Decision making under uncertainty is a critical problem in the field of software engineering. Predicting the software quality or the cost/ effort requires high level expertise. AI based predictor models, on the other hand, are useful decision making tools that learn from past projects' data. In this study, we have built an effort estimation model for a multinational bank to predict the effort prior to projects' development lifecycle. We have collected process, product and resource metrics from past projects together with the effort values distributed among software life cycle phases, i.e. analysis & test, design & development. We have used Clustering approach to form consistent project groups and Support Vector Regression (SVR) to predict the effort. Our results validate the benefits of using AI methods in real life problems. We attain Pred(25) values as high as 78% in predicting future projects.
Conference Paper
We present an integrated measurement and defect prediction tool: Dione. Our tool enables organizations to measure, monitor, and control product quality through learning based defect prediction. Similar existing tools either provide data collection and analytics, or work just as a prediction engine. Therefore, companies need to deal with multiple tools with incompatible interfaces in order to deploy a complete measurement and prediction solution. Dione provides a fully integrated solution where data extraction, defect prediction and reporting steps fit seamlessly. In this paper, we present the major functionality and architectural elements of Dione followed by an overview of our demonstration.
Conference Paper
During software development, engineers often reuse a code fragment via copy-and-paste with or without modifications or adaptations. Such practices lead to a number of the same or similar code fragments spreading within one or many large codebases. Detecting code clones has been shown to be useful towards security such as detection of similar security bugs and, more generally, quality improvement such as refactoring of code clones. A large number of academic research projects have been carried out on empirical studies or tool supports for detecting code clones. In this paper, we report our experiences of carrying out successful technology transfer of our new approach of code-clone detection, called XIAO. XIAO has been integrated into Microsoft Visual Studio 2012, to be benefiting a huge number of developers in industry. The main success factors of XIAO include its high tunability, scalability, compatibility, and explorability. Based on substantial industrial experiences, we present the XIAO approach with emphasis on these success factors of XIAO. We also present empirical results on applying XIAO on real scenarios within Microsoft for the tasks of security-bug detection and refactoring.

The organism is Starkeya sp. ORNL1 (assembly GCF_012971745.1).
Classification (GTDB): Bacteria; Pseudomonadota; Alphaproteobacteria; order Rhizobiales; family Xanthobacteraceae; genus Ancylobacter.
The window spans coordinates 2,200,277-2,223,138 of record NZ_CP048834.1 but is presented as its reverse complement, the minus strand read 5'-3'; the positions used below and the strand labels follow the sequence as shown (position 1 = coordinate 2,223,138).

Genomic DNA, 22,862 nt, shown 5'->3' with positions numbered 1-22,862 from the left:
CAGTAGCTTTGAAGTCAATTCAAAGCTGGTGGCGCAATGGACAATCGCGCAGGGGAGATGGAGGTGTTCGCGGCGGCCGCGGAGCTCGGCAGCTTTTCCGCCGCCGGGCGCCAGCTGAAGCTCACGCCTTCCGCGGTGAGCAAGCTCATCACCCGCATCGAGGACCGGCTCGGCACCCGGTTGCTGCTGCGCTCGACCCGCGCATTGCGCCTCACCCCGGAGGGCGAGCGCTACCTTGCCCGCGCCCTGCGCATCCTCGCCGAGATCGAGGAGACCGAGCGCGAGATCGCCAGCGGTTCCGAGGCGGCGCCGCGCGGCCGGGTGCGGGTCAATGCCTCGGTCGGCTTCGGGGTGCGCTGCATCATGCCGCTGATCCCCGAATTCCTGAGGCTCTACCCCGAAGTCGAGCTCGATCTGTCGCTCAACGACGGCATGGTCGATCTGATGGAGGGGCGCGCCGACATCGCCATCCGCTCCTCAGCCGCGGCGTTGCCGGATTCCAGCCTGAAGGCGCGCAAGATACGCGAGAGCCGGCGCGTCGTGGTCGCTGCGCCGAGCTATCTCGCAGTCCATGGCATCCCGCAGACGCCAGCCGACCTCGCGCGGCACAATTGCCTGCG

Article
Software analytics is to enable software practitioners to perform data exploration and analysis in order to obtain insightful and actionable information for data-driven tasks around software and services. In this position paper, we advocate that when applying analytic technologies in practice of software analytics, one should (1) incorporate a broad spectrum of domain knowledge and expertise, e.g., management, machine learning, large-scale data processing and computing, and information visualization; and (2) investigate how practitioners take actions on the produced information, and provide effective support for such information-based action taking. Our position is based on our experiences of successful technology transfer on software analytics at Microsoft Research Asia.
Article